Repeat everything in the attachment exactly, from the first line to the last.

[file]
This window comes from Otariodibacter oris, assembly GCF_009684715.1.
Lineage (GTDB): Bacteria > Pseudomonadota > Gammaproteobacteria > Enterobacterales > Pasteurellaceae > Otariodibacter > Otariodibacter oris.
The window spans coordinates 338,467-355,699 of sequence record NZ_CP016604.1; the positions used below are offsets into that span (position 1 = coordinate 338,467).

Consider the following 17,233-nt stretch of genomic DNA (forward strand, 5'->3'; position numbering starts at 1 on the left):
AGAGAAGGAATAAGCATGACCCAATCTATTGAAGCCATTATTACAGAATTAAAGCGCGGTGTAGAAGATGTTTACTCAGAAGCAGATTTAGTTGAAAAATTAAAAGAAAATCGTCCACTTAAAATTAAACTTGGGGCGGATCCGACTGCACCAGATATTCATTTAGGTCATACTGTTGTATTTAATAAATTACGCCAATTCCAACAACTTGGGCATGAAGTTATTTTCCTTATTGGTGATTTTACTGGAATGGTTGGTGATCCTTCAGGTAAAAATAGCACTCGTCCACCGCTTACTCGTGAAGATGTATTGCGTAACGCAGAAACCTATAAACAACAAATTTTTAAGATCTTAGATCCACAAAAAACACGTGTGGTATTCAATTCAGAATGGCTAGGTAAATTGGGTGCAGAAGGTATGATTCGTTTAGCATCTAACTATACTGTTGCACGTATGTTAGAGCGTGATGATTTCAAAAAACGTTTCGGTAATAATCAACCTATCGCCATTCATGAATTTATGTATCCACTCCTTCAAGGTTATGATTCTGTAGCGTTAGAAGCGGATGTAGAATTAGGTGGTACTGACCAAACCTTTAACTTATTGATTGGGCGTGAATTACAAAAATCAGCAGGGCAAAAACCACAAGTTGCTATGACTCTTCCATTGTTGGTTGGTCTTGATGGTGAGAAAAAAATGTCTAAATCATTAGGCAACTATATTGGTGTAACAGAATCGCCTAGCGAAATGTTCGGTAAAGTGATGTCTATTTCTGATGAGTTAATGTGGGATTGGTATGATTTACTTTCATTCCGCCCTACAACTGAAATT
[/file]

This window comes from Otariodibacter oris, assembly GCF_009684715.1.
Lineage (GTDB): Bacteria > Pseudomonadota > Gammaproteobacteria > Enterobacterales > Pasteurellaceae > Otariodibacter > Otariodibacter oris.
The window spans coordinates 338,467-355,699 of sequence record NZ_CP016604.1; the positions used below are offsets into that span (position 1 = coordinate 338,467).

Consider the following 17,233-nt stretch of genomic DNA (forward strand, 5'->3'; position numbering starts at 1 on the left):
AGAGAAGGAATAAGCATGACCCAATCTATTGAAGCCATTATTACAGAATTAAAGCGCGGTGTAGAAGATGTTTACTCAGAAGCAGATTTAGTTGAAAAATTAAAAGAAAATCGTCCACTTAAAATTAAACTTGGGGCGGATCCGACTGCACCAGATATTCATTTAGGTCATACTGTTGTATTTAATAAATTACGCCAATTCCAACAACTTGGGCATGAAGTTATTTTCCTTATTGGTGATTTTACTGGAATGGTTGGTGATCCTTCAGGTAAAAATAGCACTCGTCCACCGCTTACTCGTGAAGATGTATTGCGTAACGCAGAAACCTATAAACAACAAATTTTTAAGATCTTAGATCCACAAAAAACACGTGTGGTATTCAATTCAGAATGGCTAGGTAAATTGGGTGCAGAAGGTATGATTCGTTTAGCATCTAACTATACTGTTGCACGTATGTTAGAGCGTGATGATTTCAAAAAACGTTTCGGTAATAATCAACCTATCGCCATTCATGAATTTATGTATCCACTCCTTCAAGGTTATGATTCTGTAGCGTTAGAAGCGGATGTAGAATTAGGTGGTACTGACCAAACCTTTAACTTATTGATTGGGCGTGAATTACAAAAATCAGCAGGGCAAAAACCACAAGTTGCTATGACTCTTCCATTGTTGGTTGGTCTTGATGGTGAGAAAAAAATGTCTAAATCATTAGGCAACTATATTGGTGTAACAGAATCGCCTAGCGAAATGTTCGGTAAAGTGATGTCTATTTCTGATGAGTTAATGTGGGATTGGTATGATTTACTTTCATTCCGCCCTACAACTGAAATT